Car parts makers gear up for hike in assembly

“In the local parts making [industry], there’s already seven confirmed technical licensing agreements that transpired in the last two months… there’s a lot more in the pipeline,” Ferdinand I. Raquelsantos, president of the Philippine Parts Maker Association, Inc., told reporters yesterday.

He did not name the companies but said these are mostly involved in making metal presses, stamping parts, plastic injection and rubber components.

The expected new joint ventures come after the signing in February of a technical assistance agreement between Japanese automotive parts manufacturer Metaltech Co. Ltd. and local parts maker Roberts Automotive and Industrial Parts Manufacturing Corp.

“There’s another six more [joint ventures] being processed,” Mr. Raquelsantos said, adding that the local car parts makers are just waiting for purchase orders from car assemblers before signing licensing deals.

Toyota Motor Philippines Corp. and Mitsubishi Motors Philippines Corp. are expected to ramp up local production as part of their participation in the Comprehensive Automotive Resurgence Strategy (CARS) program.

Spearheaded by the Department of Trade and Industry (DTI), the six-year CARS program, which aims to transform the country into a regional automotive manufacturing hub, offers an incentive equivalent to around $1,000 for each locally made car.

Each participant is required to manufacture locally 200,000 units of a particular car model for the span of the program, which also seeks to develop the parts-making capability of the Philippines’ automotive industry.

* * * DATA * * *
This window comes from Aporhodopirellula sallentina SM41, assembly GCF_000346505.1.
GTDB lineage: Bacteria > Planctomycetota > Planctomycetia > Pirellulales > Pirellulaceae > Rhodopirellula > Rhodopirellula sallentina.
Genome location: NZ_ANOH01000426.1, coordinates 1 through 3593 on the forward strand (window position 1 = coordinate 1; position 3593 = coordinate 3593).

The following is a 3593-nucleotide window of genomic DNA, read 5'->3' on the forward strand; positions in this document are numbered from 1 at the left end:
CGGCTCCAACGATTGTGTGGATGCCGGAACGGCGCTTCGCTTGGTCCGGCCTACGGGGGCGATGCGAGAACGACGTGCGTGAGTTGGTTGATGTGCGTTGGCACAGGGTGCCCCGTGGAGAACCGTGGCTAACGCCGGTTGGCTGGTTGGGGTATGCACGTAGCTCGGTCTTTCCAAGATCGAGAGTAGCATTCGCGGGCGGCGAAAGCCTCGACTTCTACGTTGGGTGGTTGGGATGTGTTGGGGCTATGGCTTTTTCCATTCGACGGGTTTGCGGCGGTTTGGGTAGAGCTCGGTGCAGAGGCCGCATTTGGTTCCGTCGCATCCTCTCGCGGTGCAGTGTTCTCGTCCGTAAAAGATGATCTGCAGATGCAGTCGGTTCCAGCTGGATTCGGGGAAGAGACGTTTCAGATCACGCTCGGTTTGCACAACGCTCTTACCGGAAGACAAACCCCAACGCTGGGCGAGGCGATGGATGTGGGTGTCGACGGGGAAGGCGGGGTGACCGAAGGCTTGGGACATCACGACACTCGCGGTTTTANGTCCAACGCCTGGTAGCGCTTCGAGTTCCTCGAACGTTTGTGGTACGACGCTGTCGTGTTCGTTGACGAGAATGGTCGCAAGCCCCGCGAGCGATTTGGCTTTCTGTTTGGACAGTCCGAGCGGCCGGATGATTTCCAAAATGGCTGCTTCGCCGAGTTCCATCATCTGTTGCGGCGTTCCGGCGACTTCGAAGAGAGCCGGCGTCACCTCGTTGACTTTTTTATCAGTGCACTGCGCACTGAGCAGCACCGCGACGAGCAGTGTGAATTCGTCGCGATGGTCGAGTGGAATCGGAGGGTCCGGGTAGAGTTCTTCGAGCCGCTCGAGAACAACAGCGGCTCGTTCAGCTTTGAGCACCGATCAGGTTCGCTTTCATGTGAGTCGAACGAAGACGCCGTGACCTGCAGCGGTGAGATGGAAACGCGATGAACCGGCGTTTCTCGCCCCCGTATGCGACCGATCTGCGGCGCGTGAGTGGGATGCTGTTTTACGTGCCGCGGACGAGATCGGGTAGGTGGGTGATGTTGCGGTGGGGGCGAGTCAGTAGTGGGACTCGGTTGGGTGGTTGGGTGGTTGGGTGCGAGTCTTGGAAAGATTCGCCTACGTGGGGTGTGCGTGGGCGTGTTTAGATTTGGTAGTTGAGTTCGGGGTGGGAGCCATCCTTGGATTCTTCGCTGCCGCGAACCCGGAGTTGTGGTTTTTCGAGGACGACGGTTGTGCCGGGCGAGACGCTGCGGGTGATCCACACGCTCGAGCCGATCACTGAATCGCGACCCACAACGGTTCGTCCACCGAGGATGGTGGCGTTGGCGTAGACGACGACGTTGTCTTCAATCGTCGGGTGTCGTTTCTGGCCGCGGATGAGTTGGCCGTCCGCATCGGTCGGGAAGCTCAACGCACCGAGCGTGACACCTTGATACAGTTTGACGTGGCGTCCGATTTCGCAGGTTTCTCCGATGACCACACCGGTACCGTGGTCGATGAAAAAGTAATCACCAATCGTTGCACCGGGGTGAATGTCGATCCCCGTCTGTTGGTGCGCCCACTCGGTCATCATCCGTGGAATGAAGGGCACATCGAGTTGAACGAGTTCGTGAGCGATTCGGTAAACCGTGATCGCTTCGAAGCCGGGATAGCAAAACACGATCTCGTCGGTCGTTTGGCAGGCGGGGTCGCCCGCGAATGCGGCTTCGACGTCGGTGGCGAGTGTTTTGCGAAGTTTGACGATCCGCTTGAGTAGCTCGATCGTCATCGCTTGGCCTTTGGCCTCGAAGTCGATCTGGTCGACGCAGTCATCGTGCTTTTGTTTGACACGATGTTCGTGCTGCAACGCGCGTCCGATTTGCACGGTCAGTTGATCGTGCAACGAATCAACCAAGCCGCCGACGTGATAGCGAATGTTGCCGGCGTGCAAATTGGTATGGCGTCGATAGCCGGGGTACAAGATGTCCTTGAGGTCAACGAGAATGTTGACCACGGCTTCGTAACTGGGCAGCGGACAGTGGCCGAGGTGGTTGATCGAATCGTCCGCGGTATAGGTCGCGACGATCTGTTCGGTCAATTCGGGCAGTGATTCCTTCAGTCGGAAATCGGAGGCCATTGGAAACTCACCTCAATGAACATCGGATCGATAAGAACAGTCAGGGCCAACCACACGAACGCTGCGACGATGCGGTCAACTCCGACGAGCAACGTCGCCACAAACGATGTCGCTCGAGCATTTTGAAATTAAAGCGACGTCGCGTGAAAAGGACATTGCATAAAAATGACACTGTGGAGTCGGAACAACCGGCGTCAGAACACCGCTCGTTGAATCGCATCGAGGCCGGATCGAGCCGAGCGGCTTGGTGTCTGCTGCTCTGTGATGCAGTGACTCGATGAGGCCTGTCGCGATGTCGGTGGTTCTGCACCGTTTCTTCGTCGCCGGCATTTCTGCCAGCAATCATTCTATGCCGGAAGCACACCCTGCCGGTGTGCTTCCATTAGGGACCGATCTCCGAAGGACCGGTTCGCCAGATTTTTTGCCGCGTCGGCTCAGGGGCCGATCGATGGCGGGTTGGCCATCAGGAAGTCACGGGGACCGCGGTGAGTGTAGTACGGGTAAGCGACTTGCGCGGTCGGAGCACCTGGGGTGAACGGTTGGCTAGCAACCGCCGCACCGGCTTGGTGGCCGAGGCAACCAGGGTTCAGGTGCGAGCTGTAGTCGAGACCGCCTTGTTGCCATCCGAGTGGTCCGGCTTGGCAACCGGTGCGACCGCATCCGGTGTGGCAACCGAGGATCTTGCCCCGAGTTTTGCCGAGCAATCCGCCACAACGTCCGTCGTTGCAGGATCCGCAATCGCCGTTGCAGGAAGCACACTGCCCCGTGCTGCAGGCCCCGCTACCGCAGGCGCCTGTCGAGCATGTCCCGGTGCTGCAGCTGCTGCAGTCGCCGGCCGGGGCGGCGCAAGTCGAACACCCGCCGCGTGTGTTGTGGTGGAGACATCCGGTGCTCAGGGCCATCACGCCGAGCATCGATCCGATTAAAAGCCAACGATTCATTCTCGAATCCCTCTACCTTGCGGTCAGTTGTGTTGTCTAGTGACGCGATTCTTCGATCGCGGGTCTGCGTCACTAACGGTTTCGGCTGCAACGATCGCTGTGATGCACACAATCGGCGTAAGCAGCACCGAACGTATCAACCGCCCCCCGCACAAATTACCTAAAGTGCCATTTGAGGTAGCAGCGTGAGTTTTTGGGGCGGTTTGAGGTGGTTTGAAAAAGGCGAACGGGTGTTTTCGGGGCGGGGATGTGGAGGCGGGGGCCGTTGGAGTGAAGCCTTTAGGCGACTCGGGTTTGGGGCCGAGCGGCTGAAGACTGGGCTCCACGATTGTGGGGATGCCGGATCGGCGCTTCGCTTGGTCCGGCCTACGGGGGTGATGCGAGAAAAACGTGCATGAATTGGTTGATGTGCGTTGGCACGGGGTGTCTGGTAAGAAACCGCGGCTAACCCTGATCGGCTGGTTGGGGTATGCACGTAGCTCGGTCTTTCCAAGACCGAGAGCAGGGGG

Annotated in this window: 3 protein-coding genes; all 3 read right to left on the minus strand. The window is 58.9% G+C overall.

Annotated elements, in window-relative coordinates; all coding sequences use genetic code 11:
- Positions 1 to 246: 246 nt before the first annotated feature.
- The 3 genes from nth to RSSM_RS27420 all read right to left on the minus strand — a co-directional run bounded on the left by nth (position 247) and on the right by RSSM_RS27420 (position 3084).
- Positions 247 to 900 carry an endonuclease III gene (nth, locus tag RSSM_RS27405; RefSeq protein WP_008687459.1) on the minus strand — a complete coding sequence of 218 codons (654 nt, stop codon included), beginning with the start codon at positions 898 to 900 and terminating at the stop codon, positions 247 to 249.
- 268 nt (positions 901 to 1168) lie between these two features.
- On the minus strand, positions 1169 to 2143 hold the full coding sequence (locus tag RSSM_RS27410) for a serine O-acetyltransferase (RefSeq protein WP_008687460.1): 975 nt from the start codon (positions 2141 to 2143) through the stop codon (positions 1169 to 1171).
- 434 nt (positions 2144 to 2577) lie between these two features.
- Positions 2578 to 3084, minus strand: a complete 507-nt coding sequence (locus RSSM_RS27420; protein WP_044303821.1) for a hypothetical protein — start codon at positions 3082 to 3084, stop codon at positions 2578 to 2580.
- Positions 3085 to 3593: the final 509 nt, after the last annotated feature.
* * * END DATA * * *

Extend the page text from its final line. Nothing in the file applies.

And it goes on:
“We are being matched with their foreign suppliers,” Mr. Raquelsantos said of Mitsubishi’s plan to assemble the Mirage, the model enrolled by the car maker in the program.

“Right now Mirage is produced in Thailand so they [Mitsubishi] have existing suppliers. Most of them are Japanese-owned companies. Mitsubishi is trying to match us, as local parts makers, to these suppliers so that we can have tie-ups.”

Mr. Raquelsantos said the move was meant to encourage the suppliers to come to the Philippines either to establish a new company or enter into technical licensing agreements.

The CARS program, under Executive Order 182, and its implementing rules and regulations specify that body shell assembly, large plastic assemblies, common and strategic parts will now be done locally.

The program has so far attracted only two participants — Toyota and Mitsubishi — with DTI yet to decide how it will give out the third and last slot available under the scheme. Mr. Raquelsantos said Mitsubishi is considering to pace the assembly of 200,000 Mirage cars by starting with around 22,000 units in the first year, then ramping this up to 40,000-45,000 units in the program’s remaining years. Mitsubishi now assembles the Adventure and L300 models at its plant in Santa Rosa, Laguna. In 2015 the company produced approximately 18,500 units of both models.

Source: BWorld Online